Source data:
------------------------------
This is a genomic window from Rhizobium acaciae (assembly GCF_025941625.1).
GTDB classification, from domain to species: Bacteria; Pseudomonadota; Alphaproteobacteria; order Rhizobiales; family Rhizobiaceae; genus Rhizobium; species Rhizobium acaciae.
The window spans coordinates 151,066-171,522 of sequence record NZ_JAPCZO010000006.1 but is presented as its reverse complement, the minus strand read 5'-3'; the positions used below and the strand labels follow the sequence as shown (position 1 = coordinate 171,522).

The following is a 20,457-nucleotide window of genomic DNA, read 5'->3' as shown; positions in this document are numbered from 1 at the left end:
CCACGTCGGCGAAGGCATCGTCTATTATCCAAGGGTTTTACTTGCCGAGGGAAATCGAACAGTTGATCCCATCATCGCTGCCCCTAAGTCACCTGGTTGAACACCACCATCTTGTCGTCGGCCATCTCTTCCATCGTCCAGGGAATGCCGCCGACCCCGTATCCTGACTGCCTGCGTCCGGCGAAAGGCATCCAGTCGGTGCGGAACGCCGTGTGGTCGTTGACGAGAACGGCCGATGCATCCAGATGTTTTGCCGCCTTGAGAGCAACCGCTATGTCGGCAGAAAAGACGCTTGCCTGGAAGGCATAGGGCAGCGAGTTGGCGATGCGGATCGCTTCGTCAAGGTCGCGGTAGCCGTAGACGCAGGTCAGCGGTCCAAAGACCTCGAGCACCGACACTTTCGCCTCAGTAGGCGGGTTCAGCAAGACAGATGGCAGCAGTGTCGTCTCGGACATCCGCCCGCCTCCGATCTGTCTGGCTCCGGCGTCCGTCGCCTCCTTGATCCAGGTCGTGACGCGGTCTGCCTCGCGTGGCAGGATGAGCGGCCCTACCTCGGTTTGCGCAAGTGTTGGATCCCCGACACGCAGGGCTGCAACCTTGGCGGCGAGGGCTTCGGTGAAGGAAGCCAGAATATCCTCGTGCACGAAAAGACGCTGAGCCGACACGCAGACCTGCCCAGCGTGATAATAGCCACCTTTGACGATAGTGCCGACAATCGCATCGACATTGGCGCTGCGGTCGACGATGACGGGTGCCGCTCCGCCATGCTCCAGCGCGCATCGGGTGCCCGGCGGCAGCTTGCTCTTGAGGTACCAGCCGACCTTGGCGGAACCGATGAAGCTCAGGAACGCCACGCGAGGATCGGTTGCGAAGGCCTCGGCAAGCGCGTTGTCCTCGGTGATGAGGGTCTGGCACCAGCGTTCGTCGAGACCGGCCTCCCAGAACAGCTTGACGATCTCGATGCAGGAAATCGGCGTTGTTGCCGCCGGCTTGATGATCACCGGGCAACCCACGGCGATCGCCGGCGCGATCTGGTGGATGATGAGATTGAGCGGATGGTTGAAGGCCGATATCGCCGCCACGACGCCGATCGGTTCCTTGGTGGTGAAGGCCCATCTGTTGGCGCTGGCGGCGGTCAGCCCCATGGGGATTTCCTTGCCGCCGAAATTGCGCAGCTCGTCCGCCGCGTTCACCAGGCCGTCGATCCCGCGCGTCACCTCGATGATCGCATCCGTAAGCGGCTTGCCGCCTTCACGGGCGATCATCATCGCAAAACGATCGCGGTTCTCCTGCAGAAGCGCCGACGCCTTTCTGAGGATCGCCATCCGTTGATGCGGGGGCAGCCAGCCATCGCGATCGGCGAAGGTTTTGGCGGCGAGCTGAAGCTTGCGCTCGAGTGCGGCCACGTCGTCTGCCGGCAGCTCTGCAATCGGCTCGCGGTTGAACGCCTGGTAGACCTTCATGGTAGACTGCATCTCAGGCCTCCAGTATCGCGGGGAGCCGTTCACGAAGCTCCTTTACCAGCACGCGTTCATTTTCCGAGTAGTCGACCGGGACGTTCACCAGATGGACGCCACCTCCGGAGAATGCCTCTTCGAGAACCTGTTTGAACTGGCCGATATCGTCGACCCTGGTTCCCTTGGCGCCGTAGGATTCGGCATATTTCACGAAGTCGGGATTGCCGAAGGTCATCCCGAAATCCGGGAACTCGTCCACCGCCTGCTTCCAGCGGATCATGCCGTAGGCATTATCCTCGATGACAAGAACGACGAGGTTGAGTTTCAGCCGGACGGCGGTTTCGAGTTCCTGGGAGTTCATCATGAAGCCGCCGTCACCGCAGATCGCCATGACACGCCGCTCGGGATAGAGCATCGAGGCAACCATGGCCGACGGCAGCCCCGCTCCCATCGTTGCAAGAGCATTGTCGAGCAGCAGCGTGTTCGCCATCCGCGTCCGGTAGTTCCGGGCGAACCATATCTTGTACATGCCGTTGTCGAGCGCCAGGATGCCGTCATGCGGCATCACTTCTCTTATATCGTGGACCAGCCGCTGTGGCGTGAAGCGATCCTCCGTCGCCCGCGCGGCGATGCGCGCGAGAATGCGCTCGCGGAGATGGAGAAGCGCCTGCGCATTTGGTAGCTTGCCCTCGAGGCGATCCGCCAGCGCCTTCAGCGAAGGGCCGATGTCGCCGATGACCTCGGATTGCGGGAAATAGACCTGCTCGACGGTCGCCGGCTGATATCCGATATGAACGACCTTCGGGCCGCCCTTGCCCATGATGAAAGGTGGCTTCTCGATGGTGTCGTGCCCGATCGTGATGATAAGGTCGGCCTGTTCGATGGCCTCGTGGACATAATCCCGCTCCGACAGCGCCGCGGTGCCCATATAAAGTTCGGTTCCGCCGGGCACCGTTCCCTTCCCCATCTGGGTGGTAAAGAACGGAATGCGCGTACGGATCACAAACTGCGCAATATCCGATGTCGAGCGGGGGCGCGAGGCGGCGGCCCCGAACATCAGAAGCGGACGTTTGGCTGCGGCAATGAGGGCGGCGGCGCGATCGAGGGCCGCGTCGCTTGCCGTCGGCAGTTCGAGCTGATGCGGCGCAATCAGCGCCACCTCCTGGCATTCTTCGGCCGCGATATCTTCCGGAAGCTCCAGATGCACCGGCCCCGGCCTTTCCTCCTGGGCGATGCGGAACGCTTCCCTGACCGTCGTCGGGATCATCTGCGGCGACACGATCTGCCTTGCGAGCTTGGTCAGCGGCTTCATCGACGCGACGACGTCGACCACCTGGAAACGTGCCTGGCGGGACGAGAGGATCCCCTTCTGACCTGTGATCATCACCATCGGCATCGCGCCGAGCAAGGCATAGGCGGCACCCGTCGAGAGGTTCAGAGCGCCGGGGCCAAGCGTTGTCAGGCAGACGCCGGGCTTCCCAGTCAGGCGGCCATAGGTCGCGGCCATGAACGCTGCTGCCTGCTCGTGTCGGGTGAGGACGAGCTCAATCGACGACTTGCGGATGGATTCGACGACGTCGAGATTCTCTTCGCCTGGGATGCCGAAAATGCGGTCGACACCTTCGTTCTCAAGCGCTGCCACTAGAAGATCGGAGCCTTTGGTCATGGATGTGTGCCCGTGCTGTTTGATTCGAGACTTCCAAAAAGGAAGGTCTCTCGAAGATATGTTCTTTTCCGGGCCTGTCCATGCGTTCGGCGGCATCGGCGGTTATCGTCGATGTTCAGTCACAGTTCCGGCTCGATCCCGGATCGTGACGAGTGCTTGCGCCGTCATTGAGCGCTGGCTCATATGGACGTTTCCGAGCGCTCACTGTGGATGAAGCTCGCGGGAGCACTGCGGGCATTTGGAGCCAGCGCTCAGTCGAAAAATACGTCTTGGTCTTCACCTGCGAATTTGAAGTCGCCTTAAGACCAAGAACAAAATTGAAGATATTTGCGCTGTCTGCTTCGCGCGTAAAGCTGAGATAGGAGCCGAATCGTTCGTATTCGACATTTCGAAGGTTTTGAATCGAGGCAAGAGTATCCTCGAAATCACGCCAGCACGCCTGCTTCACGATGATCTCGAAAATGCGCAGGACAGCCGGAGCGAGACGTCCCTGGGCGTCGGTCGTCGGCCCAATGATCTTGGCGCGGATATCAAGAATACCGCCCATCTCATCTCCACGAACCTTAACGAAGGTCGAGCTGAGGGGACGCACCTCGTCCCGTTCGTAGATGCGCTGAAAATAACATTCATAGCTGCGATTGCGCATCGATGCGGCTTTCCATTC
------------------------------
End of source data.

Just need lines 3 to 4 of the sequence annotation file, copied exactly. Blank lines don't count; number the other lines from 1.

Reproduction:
The window spans coordinates 151,066-171,522 of sequence record NZ_JAPCZO010000006.1 but is presented as its reverse complement, the minus strand read 5'-3'; the positions used below and the strand labels follow the sequence as shown (position 1 = coordinate 171,522).

The following is a 20,457-nucleotide window of genomic DNA, read 5'->3' as shown; positions in this document are numbered from 1 at the left end: